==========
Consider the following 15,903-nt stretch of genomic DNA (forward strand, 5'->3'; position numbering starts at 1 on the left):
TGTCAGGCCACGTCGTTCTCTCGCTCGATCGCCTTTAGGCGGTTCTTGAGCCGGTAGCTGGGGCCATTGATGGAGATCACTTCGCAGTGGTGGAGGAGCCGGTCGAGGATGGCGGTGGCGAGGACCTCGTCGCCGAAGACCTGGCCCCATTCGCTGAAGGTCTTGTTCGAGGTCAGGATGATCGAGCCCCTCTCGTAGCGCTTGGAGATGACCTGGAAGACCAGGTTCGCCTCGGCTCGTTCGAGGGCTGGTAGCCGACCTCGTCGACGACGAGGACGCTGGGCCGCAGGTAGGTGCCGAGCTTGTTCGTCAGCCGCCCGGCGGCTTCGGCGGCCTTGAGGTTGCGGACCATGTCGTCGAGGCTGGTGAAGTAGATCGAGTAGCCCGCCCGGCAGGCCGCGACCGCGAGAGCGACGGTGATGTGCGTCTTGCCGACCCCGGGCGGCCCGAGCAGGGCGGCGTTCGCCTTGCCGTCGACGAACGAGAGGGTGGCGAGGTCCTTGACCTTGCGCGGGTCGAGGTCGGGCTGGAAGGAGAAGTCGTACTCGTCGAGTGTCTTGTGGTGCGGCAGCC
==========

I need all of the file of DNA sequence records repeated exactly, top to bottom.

Consider the following 15,903-nt stretch of genomic DNA (forward strand, 5'->3'; position numbering starts at 1 on the left):
TGTCAGGCCACGTCGTTCTCTCGCTCGATCGCCTTTAGGCGGTTCTTGAGCCGGTAGCTGGGGCCATTGATGGAGATCACTTCGCAGTGGTGGAGGAGCCGGTCGAGGATGGCGGTGGCGAGGACCTCGTCGCCGAAGACCTGGCCCCATTCGCTGAAGGTCTTGTTCGAGGTCAGGATGATCGAGCCCCTCTCGTAGCGCTTGGAGATGACCTGGAAGACCAGGTTCGCCTCGGCTCGTTCGAGGGCTGGTAGCCGACCTCGTCGACGACGAGGACGCTGGGCCGCAGGTAGGTGCCGAGCTTGTTCGTCAGCCGCCCGGCGGCTTCGGCGGCCTTGAGGTTGCGGACCATGTCGTCGAGGCTGGTGAAGTAGATCGAGTAGCCCGCCCGGCAGGCCGCGACCGCGAGAGCGACGGTGATGTGCGTCTTGCCGACCCCGGGCGGCCCGAGCAGGGCGGCGTTCGCCTTGCCGTCGACGAACGAGAGGGTGGCGAGGTCCTTGACCTTGCGCGGGTCGAGGTCGGGCTGGAAGGAGAAGTCGTACTCGTCGAGTGTCTTGTGGTGCGGCAGCC